Objective 2: Complete versus incomplete information: quantifying the loss in social welfare arising due to partial information.

It is very common that the participants of a distributed system are required to make decisions based on their own local views rather than on a global view of the system. This lack of global view may have severe implications on the overall system’s performance. The goal is to quantify these implications.

In the paper "Signaling schemes for revenue maximization", which was published in ACM Conference on Electronic Commerce 2012 (co-authored with Yuval Emek, Iftah Gamzu, Renato Paes Leme and Moshe Tennenholtz), we introduce the study of signaling when conducting a second price auction of a probabilistic good whose actual instantiation is known to the auctioneer but not to the bidders. This framework can be used to model impressions selling in display advertising. We establish several results within this framework. First, we study the problem of computing a signaling scheme that maximizes the auctioneer's revenue in a Bayesian setting. We show that this problem is polynomially solvable for some interesting special cases, but computationally hard in general. Second, we establish a tight bound on the minimum number of signals required to implement an optimal signaling scheme. Finally, we show that at least half of the maximum social welfare can be preserved within such a scheme.

Objective 3: A prescriptive approach for playing games.

A fundamental question is whether game theory can provide recommendations to agents regarding their course of action. The challenge is to identify scenarios in which a prescriptive recommendation can be given to an agent or a set of agents.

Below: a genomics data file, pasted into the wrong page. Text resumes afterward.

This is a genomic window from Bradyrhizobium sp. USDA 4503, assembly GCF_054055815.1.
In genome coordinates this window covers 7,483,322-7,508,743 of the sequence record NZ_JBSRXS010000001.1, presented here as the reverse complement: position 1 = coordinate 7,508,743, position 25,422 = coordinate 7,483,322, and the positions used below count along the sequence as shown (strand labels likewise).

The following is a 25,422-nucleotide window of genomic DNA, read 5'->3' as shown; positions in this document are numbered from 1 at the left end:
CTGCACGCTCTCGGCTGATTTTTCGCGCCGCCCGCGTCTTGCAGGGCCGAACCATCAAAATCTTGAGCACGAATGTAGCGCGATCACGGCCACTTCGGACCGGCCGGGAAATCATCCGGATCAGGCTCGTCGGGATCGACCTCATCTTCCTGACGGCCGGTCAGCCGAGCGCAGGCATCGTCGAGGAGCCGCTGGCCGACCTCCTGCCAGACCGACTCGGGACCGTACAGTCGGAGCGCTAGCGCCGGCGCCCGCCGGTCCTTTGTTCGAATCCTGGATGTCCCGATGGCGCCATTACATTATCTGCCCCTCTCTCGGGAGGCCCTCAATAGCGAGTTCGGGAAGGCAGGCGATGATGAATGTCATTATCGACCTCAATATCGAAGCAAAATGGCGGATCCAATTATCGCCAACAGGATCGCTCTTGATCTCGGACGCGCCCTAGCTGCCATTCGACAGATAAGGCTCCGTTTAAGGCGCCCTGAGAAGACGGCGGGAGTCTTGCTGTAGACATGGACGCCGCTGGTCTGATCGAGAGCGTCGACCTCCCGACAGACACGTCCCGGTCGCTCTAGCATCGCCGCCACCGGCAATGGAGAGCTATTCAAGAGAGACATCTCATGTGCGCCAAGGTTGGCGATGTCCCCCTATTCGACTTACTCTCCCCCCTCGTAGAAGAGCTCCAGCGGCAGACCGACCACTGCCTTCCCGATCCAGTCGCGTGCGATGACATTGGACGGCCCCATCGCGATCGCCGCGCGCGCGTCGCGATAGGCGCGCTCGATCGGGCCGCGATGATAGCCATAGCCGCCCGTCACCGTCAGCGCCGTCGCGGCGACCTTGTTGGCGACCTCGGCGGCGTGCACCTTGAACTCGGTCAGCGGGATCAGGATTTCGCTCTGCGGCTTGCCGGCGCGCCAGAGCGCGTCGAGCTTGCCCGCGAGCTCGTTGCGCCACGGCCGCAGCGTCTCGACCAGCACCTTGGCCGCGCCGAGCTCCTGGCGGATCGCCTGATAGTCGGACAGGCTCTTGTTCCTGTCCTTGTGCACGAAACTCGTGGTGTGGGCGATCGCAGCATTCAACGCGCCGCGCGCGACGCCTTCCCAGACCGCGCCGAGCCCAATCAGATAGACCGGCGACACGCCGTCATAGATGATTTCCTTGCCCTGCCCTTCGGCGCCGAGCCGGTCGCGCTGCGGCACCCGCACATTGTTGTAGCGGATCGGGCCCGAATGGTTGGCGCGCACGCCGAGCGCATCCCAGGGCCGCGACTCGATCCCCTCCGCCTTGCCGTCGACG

In the paper "Signaling schemes for revenue maximization", which was published in ACM Conference on Electronic Commerce 2012 (co-authored with Yuval Emek, Iftah Gamzu, Renato Paes Leme and Moshe Tennenholtz), we consider the problem of instructing an auctioneer how to construct an optimal signaling scheme. A concrete example is a prescription of what attributes to reveal to potential advertisers about the underlying impression.

Summary of the progress of training and integration activities:

During my time in Harvard University I had the pleasure to work closely with the Econ-CS group. I learned a lot about the connection between practical and theoretical themes through numerous talks and seminars I attended regularly. In addition, I regularly sat in several classes, including the class of Prof. David Parkes on Algorithmic Game Theory (in Computer Science), and the class of Prof. Al Roth (a Nobel Laureate) on market design (in Economics), where he described real-life market design problems in which the theory of matching applies. Some prominent examples are kidney exchange and the assignments of students to schools. In addition to the insights I gained into the practical market design problems, I also learned new theoretical tools, which I then applied in my research. One of the skills I hoped to strengthen is mentoring and working with students. During my time at Harvard, I worked closely with John Lai, a PhD student at the Econ-CS group, and we were successful in co-authoring at least two papers. I also extended my collaborations with scholars from the Boston area (including Harvard University, MIT and MSR New England).